Root canal complications, root canal treatment have a 90% success rate without complications. A successful root canal treated tooth can serve for a lifetime. However, like any medical procedure, root canal complications may occur. To understand how root canal complications can occur, you should know the anatomy of the tooth and how a root canal is performed?. Inside the tooth, there is a sensitive, soft tissue mass known as dental pulp. It contains nerves and blood vessels. The pulp is well protected by hard tooth substance (enamel and dentin). If the dental pulp is seriously injured by caries or trauma (accident), it becomes inflamed, causing toothache. In this case, the tooth usually has 2 options: root canal or extraction.
Root Canal Treatment Steps
To understand how root canal complications can occur, you should know how a root canal is performed?.
- The removal of dental caries: the dentist removes dental caries and opens the pulp with a drill under local anesthesia.
- Cleansing of the root canal system: with small, flexible files and disinfectant agent, the dentist removes the inflamed or dead tooth pulp and cleanses the entire root canal system to make the tooth germ-free.
- Root canal filling: once all root canals have been found, cleaned, and disinfected, the dentist fills the root canals with a special material called gutta percha to prevent the recurrence of infection.
- Dental crown: after the root canal treatment, the dentist will place a tooth filling such as an amalgam or composite to restore the shape and function of the tooth. Also, a dental crown may be needed to protect and rebuild the damaged tooth.
What is The Possible Root Canal Complications?
As with any medical procedure, root canal complications may occur. The complications decrease the prognosis of root canal treatment and may lead to a dental abscess and eventually tooth extraction. The possible root canal complications during and after the procedure, include:
Root canal complications during the procedure
- Fracture of instruments: the dentist uses small, flexible files to remove the dead or inflamed pulp tissue and cleanse the canals. In some cases, the dental file may break off especially in narrow or curved canals. The removal of the broken instrument is usually very difficult. If the broken file can’t be removed, it will remain permanently in the canal even after the root canal has been filled.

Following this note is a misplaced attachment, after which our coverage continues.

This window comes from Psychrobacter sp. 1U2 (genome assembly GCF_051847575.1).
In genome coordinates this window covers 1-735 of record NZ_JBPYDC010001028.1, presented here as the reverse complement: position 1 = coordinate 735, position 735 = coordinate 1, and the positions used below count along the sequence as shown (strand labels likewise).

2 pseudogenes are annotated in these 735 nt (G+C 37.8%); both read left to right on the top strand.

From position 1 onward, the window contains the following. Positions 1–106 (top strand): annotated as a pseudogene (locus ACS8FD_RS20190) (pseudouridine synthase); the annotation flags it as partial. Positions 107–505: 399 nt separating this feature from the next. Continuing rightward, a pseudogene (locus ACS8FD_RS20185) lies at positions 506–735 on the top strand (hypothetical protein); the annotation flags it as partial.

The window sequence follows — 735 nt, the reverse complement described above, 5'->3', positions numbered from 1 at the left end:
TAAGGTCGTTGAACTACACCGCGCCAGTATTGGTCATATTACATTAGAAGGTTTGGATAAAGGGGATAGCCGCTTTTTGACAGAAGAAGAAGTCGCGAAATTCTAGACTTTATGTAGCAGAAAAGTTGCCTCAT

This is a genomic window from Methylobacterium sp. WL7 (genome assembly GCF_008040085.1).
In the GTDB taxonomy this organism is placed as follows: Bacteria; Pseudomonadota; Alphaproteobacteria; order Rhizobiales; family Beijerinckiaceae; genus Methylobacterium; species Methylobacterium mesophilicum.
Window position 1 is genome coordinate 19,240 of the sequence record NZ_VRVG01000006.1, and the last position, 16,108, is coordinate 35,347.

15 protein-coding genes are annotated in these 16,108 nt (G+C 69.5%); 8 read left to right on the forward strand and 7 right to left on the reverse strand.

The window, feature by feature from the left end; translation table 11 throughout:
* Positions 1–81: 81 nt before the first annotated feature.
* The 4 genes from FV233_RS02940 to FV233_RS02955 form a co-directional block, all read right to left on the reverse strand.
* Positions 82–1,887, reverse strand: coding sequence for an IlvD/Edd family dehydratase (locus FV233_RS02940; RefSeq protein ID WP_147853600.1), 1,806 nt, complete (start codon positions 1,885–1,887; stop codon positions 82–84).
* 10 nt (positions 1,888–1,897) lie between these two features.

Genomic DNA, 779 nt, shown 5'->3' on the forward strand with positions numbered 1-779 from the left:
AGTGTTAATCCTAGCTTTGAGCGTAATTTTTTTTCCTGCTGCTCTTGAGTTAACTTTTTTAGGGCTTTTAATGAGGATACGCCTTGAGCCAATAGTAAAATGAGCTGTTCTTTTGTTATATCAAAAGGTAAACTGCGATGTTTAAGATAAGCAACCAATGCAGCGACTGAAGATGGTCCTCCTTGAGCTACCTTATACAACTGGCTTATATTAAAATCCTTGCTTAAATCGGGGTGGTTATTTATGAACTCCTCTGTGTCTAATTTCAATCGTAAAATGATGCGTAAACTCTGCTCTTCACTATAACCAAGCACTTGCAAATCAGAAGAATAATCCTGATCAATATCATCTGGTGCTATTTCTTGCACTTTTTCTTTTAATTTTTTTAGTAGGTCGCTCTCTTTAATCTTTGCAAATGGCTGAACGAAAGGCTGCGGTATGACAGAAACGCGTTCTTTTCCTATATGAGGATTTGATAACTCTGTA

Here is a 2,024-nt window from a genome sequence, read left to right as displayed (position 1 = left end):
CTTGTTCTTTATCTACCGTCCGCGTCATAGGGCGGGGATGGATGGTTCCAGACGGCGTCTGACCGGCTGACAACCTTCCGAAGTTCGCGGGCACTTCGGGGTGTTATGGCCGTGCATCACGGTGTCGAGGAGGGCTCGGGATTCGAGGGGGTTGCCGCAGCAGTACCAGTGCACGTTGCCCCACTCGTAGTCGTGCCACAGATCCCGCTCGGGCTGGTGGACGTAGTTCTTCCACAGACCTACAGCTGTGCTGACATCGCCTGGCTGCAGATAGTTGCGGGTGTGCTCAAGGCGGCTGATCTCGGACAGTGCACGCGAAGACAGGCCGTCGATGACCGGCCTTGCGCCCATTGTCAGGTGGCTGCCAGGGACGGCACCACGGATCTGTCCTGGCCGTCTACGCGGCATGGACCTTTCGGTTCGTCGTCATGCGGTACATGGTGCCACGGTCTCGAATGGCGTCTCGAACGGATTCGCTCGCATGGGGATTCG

- Perforation of the pulp chamber: the perforation may occur at the floor of the pulp chamber by the drill during the search for a root canal. The perforation can be sealed by a material called mineral trioxide aggregate (MTA).
- Perforation in the root canal: the perforation may occur during the cleansing of root canals with dental files especially in strongly curved canals. The perforation is simply closed during the sealing of root canals.
- Missing root canal: the number of root canals varies from tooth to another. A missing root canal may contain inflamed or dead pulp tissues and bacteria, causing toothache, dental abscess, and root canal complications. In this case, root canal treatment must be repeated and the missing canal should be found and cleaned.
- Poor root filling or tooth filling: the root is sealed with a material called gutta percha and the tooth crown is sealed with tooth filling such as composite or amalgam. Improper sealing of the root canal or tooth crown may lead to bacterial leakage and recurrence of infection.
Root canal complications after the procedure
- Postoperative pain: root canal treatment involves the cleansing of root canal system with dental files and disinfectant agent. This may cause dull to sharp pain in the days following the dental procedure. However, if the pain is continuous, contact your dentist right away for follow up. Continous pain after root canal treatment may be caused by recurrence of infection.
- Recurrence of infection: sometimes the dentist fails to adequately cleanse the root canal system, for example, the root canals are very narrow or strongly curved. Also, a missing root canal may cause recurrence of infection.
- Fracture of tooth crown: the tooth becomes brittle after root canal treatment. So, a dental crown is recommended.
- Tooth discoloration: the dead pulp tissues start to decompose and permeate to the surrounding dentin, causing permanent discoloration of the tooth. The treatment options for tooth discoloration may include internal whitening, dental crown, or veneer.